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Department of Homeland Security logo. Photo: Scott Olson/Getty Images

The Trump administration has announced temporary protected status (TPS) for Hondurans, a status which has safeguarded more than 50,000 Hondurans following a devastating hurricane in 1999, will end on January 5, 2020, first reported by the New York Times and since confirmed by Axios.

Big picture: The Department of Homeland Security has already ended these permits for 200,000 Salvadorans, 50,000 Haitians, 9,000 Nepalese and thousands of Nicaraguans and Sudanese. DHS has determined the condition in Honduras has improved enough to warrant the end of the TPS.

The details: The DHS announced today that "[b]ased on careful consideration of available information... Secretary [Nielsen] determined that the disruption of living conditions in Honduras from Hurricane Mitch that served as the basis for its TPS designation has decreased to a degree that it should no longer be regarded as substantial. Thus, as required under the applicable statute, the current TPS designation must be terminated."

  • The agency added, "[t]o allow for an orderly transition, the effective date of the termination of TPS for Honduras will be delayed 18 months... [which] will also provide time for Honduras to prepare for the return and reintegration of its citizens."

Go deeper

Bipartisan group of senators unveils $908 billion COVID stimulus proposal

Sens. Joe Manchin (D-W.Va.) and Susan Collins (R-Maine) in the Capitol in 2018. Photo: Tom Williams/CQ Roll Call

A bipartisan group of senators on Tuesday proposed a $908 billion coronavirus stimulus package, in one of the few concrete steps toward COVID relief made by Congress in several months.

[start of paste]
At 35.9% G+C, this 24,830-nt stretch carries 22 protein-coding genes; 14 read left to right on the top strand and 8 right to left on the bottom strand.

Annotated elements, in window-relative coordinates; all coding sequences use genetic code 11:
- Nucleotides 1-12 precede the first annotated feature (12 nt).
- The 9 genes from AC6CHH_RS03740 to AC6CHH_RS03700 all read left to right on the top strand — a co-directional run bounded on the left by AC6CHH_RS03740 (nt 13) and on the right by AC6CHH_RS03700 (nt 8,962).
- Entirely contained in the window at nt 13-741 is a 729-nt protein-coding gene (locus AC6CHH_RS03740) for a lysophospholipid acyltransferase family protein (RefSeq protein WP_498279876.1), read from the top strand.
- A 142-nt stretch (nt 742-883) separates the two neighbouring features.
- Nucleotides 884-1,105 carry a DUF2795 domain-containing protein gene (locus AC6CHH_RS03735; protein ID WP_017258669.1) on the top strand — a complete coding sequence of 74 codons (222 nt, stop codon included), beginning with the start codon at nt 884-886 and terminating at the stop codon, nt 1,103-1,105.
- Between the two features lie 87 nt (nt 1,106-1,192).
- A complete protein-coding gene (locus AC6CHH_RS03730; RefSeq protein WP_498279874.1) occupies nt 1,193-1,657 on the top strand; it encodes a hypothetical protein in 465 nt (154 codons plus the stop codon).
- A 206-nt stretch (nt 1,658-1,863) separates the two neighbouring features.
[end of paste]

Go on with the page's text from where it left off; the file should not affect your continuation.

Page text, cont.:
Why it matters: Recent data shows that the economic recovery is floundering as coronavirus cases surge and hospitals threaten to be overwhelmed heading into what is likely to be a grim winter.

Inside Patch's new local newsletter platform

Illustration: Annelise Capossela/Axios

Patch, the hyperlocal (and profitable) local digital news company, has built a new software platform called "Patch Labs" that lets local news reporters publish their own newsletters and websites, sources tell Axios.

Why it matters: It follows a growing trend of journalists going solo via newsletters at the national level.

Scoop: Politico stars plot new Playbook

Anna Palmer and Jake Sherman. Photo: Alex Wong/Getty Images

Three of Politico’s biggest reporting stars plan to launch a competitor to the company’s Politico Playbook franchise, sources tell me. 

Why it matters:  Jake Sherman, Anna Palmer and John Bresnahan will launch a daily newsletter in 2021 as a stand-alone company, the sources say. In effect, they will be competing against the Playbook franchise they helped create and grow.